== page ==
Fitzgerald Simfukwe – The Musical Resilience

There is a Track done by Anne Matumbi called ‘Nyakwawa’ where he claims that when Malawian Ragga emerged, a number of artist equally emerged but due to the roughness and toughness of the tide the rest jumped ship, thinking that it was sinking.
Anne Matumbi says in the track he never deserted it and has steered it into the present. ‘Ndinakakamirabe Ngalawayo’ it’s how he expresses it. In the same breadth, there is one artist that has shown almost similar disposition; he is Fitzgerald Simfukwe.
I first heard of Fitzgerald Simfukwe when Black Missionaries used to put him along those artists to curtain raise there shows across the country. He had at the time just released an album he was calling Kadundulu.
It should have been in the mid or late 90s that I bought this copy whose cover was poorly done and on the face it was written Fitzgerald Simfukwe and the Never Ending Chitipa Wailers.
Listening to his music, one would think here is a man who would not last long because like the Area 25-C based Hax Momba he was so obsessed with the styles of Burning Spear and Culture.
Just to indicate how reggae influence has left an impression on Simfukwe, one has just to look at his supporting band. Bob Marley used to sing as Bob Marley & The Wailers and when he died in 1981, the band members thought of continuing as ‘The Never Ending Wailers’, likewise when the three pioneers of the wailers – Bob himself, Peter Herbert Macintosh and Bunny Livingstone Wailer were starting, this is the name the started with.
In folklores, Kadundulu is some little bird, which builds its home along the human paths or close to human homes because it aims at getting food crumbs left and dropped by people. Fitzgerald Simfukwe has chosen Kadundulu to be his theme. Call him a folk singer, but what he plays is purely reggae but he squarely calls it Reggae of Kadundulu music which is fighting oppression and encouraging people to live in harmony regardless of the differences.
When Fitzgerald Simfukwe decided to announce his coming he did by becoming a part of Black Missionaries’ country wide tour, how he managed to convince the Chileka boys to be part of their entourage in another story of another day.
But when he had completed the tour his album sold thousands of copies yes, but not enough to break even. Like the same bird Kadundulu, he came back home to Mzuzu to roost and turned it his operating base.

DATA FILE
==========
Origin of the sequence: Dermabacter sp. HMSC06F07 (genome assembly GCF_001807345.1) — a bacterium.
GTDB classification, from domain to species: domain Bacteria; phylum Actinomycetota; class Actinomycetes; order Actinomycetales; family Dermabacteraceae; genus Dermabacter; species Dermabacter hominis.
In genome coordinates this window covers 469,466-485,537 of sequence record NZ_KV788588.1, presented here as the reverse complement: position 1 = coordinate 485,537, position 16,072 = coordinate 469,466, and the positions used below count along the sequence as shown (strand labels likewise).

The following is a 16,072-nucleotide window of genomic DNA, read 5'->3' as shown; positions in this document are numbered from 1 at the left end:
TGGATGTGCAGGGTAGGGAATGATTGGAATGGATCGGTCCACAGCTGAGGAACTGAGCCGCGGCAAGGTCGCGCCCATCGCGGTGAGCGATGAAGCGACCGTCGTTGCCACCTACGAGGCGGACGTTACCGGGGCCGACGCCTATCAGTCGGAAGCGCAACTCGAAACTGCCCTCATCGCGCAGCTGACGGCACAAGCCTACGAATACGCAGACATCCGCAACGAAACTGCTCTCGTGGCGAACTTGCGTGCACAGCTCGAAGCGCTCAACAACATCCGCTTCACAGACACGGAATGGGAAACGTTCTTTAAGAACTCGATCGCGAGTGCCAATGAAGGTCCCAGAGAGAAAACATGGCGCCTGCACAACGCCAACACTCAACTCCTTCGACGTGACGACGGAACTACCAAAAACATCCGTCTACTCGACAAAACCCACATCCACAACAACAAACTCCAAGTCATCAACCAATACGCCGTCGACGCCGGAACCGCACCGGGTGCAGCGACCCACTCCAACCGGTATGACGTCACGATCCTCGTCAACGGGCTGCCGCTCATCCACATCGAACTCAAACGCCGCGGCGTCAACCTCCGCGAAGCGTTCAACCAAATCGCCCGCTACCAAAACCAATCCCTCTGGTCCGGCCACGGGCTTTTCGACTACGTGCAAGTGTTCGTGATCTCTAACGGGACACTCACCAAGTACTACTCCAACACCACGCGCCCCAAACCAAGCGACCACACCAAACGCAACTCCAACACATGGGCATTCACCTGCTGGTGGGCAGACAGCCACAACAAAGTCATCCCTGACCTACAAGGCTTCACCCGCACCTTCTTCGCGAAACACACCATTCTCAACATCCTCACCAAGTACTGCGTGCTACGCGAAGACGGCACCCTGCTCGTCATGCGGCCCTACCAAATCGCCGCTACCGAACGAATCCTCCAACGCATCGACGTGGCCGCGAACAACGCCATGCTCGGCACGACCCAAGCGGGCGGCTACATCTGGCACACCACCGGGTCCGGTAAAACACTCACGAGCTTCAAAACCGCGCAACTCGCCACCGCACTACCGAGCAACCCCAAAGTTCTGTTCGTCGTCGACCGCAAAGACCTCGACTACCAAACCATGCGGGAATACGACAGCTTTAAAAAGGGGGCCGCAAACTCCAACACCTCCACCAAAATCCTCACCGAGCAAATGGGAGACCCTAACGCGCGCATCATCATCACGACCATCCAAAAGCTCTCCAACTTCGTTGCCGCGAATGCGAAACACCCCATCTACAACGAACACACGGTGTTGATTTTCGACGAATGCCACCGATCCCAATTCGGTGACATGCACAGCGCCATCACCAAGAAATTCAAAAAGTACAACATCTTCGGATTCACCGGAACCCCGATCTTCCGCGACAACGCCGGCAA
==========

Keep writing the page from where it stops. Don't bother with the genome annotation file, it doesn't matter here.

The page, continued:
Life though was so tough and rough and besides his musical career, like is the case with our so called professional footballers, needed to be complemented with something that has to generate income. He ventured into sign writing and painting.
Whatever he was acquiring he was investing into music and from Kadundulu I he recorded two more albums Kadundulu II and Kadundulu III.
The journey though continued to offer him challenges, as performing in Mzuzu is not one of the most rewarding things, more so when you are what they consider as their own sibling from the region.
Every other time Fitzgerald Simfukwe was releasing an album it was always almost like investing in vain, but then he would sweat in other ventures to get more money for more music where most musicians would have thought this was the parting moment, he soldiered on.
Now he has selected tracks in these albums and has released a 9 track DVD he is calling it Kadundulu DVD and this has demonstrated that Fitzgerald Simfukwe is resilience personified.
This should be a spirit that musicians can borrow. If you check his DVD and are one such person who like, love and respect reggae music, you will really appreciate Fitzgerald Simfukwe’s efforts. Here and there some productions ailments which are common to every human work can be noticed but the long and short of it, is that this is a DVD to sample to reward Fitzgerald Simfukwe’s resilience in the tough and rough musical terrain in Malawi.


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